Google Alert – NVD – CVSS v2 Calculator (CVE Vulnerability)

CVSS Version 2

Source:
NIST

This page shows the components of the CVSS score for example and allows you to refine the CVSS base score. Please read the CVSS standards guide to fully understand how to score CVSS vulnerabilities and to interpret CVSS scores. The scores are computed in sequence such that the Base Score is used to calculate the Temporal Score and the Temporal Score is used to calculate the Environmental Score.

Alert

Please fill in all base score metrics in order to generate a score!

CVSS Base Score:
{{vm.baseScore}}
Impact Subscore:
{{vm.impactScore}}
Exploitability Subscore:
{{vm.exploitScore}}
CVSS Temporal Score:
{{vm.temporalScore}}
CVSS Environmental Score:
{{vm.environScore}}
Modified Impact Subscore:
{{vm.modImpactScore}}
Overall CVSS Score:
{{vm.overallScore}}




Show Equations

Base Score Metrics

Exploitability Metrics

Attack Vector (AV)*


Local (AV:L)
Adjacent Network (AV:A)
Network (AV:N)

Access Complexity (AC)*


High (AC:H)
Medium (AC:M)
Low (AC:L)

Authentication (Au)*


Multiple (Au:M)
Single (Au:S)
None (Au:N)

Impact Metrics

Confidentiality Impact (C)*


None (C:N)
Partial (C:P)
Complete (C:C)

Integrity Impact (I)*


None (I:N)
Partial (I:P)
Complete (I:C)

Availability Impact (A)*


None (A:N)
Partial (A:P)
Complete (A:C)

Temporal Score Metrics

Exploitability (E)


Not Defined (E:ND)
Unproven that exploit exists (E:U)
Proof of concept code (E:POC)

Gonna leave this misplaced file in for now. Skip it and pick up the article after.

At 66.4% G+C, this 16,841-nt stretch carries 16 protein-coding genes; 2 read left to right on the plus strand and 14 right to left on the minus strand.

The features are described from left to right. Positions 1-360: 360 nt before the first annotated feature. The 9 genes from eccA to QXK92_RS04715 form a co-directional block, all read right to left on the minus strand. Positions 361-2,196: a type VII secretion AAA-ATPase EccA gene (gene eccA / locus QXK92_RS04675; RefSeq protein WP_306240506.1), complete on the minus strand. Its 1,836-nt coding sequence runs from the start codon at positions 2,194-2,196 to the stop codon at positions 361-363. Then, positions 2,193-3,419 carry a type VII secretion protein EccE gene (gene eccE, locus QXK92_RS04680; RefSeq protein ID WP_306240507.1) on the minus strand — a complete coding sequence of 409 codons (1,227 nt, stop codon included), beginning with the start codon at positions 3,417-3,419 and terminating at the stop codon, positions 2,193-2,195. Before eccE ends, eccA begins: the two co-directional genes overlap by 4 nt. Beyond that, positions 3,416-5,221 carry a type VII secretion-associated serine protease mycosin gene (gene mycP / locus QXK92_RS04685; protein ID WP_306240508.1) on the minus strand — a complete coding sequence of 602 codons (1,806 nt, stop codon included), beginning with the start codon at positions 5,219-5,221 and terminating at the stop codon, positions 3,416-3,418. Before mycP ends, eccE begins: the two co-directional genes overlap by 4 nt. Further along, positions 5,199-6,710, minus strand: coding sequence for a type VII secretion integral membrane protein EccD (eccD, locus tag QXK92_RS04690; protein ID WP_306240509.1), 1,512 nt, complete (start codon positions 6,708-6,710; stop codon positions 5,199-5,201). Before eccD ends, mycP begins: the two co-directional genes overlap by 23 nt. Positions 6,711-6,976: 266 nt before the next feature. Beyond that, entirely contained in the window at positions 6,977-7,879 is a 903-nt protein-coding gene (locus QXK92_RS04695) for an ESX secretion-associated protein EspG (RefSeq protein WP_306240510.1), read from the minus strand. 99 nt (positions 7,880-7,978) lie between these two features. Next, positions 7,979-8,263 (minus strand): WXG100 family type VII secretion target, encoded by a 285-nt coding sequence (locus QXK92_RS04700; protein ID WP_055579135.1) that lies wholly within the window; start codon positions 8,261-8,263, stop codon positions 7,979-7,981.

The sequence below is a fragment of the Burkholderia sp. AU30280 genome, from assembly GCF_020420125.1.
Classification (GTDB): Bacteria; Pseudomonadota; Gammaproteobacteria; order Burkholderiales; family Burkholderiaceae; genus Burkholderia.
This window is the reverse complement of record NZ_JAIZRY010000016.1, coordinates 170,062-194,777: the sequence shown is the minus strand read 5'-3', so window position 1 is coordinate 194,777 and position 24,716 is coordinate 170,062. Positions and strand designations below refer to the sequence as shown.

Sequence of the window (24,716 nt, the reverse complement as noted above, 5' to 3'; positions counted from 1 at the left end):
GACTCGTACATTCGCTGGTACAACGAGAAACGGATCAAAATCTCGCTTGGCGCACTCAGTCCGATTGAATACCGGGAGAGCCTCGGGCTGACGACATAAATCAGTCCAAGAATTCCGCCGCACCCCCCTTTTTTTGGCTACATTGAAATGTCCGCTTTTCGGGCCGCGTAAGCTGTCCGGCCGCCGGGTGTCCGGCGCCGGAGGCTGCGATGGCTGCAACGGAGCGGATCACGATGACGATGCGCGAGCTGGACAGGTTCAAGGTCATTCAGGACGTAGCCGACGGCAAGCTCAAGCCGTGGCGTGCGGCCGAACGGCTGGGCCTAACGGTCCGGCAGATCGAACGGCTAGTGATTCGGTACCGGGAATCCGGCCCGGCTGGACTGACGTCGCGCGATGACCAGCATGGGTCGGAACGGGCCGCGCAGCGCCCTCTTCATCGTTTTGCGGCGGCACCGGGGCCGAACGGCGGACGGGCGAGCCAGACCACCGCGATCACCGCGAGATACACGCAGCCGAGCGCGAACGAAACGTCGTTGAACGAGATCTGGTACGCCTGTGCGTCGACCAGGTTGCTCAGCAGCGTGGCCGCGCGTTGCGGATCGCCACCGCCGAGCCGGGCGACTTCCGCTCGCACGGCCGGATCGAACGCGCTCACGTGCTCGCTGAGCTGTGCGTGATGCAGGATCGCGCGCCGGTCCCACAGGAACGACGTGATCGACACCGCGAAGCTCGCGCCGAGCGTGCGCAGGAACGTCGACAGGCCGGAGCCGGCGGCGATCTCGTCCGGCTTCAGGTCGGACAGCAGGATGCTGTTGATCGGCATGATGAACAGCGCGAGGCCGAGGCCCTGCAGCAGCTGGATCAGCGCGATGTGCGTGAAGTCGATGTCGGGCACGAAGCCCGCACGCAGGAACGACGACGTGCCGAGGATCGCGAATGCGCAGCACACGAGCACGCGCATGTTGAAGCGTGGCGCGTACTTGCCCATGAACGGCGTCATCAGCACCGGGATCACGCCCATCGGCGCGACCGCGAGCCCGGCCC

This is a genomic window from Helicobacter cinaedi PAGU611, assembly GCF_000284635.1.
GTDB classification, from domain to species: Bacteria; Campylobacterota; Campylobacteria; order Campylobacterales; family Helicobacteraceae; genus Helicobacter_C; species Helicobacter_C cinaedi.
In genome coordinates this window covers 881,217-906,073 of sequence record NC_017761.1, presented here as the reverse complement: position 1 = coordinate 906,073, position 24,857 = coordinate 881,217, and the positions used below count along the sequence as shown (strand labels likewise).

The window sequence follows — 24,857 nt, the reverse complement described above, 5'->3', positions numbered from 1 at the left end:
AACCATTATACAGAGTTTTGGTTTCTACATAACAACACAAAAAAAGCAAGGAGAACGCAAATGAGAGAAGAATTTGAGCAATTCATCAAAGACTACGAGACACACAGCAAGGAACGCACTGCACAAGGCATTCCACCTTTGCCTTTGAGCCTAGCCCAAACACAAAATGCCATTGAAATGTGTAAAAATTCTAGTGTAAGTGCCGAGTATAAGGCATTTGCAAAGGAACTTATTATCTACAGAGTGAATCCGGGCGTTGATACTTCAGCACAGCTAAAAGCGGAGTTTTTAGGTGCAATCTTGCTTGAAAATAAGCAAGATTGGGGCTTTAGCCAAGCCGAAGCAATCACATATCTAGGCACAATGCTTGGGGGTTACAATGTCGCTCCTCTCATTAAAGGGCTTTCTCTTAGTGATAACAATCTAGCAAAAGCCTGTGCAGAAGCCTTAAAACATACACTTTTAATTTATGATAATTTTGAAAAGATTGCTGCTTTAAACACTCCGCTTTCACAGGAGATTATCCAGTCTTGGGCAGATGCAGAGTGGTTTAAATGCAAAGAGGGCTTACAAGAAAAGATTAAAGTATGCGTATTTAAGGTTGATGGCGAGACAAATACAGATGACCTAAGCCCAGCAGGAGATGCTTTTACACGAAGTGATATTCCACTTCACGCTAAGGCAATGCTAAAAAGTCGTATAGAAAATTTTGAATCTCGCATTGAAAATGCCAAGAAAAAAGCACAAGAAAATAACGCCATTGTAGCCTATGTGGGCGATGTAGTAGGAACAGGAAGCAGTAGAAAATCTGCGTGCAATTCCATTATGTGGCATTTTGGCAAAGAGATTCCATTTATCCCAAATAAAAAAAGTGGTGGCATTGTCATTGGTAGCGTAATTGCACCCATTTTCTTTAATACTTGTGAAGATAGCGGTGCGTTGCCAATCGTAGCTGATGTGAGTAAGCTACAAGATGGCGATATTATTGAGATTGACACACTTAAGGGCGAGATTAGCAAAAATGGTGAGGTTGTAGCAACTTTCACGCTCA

Functional exploit exists (E:F)
High (E:H)

Remediation Level (RL)


Not Defined (RL:ND)
Official fix (RL:OF)
Temporary fix (RL:TF)
Workaround (RL:W)
Unavailable (RL:U)

Report Confidence (RC)


Not Defined (RC:ND)
Unconfirmed (RC:UC)
Uncorroborated (RC:UR)
Confirmed (RC:C)

Environmental Score Metrics

General Modifiers

Collateral Damage Potential (CDP)


Not Defined (CDP:ND)
None (CDP:N)
Low (light loss) (CDP:L)
Low-Medium (CDP:LM)
Medium-High (CDP:MH)
High (catastrophic loss) (CDP:H)

Target Distribution (TD)


Not Defined (TD:ND)
None [0%] (TD:N)
Low [0-25%] (TD:L)
Medium [26-75%] (TD:M)
High [76-100%] (TD:H)

Impact Subscore Modifiers

Confidentiality Requirement (CR)


Not Defined (CR:ND)
Low (CR:L)
Medium (CR:M)
High (CR:H)

Integrity Requirement (IR)


Not Defined (IR:ND)
Low (IR:L)
Medium (IR:M)
High (IR:H)

Availability Requirement (AR)


Not Defined (AR:ND)
Low (AR:L)
Medium (AR:M)
High (AR:H)

Base Score Metrics

The base metric group captures the characteristics of a vulnerability that are constant with time and across
user environments. The Access Vector, Access Complexity, and Authentication metrics capture how the
vulnerability is accessed and whether or not extra conditions are required to exploit it. The three impact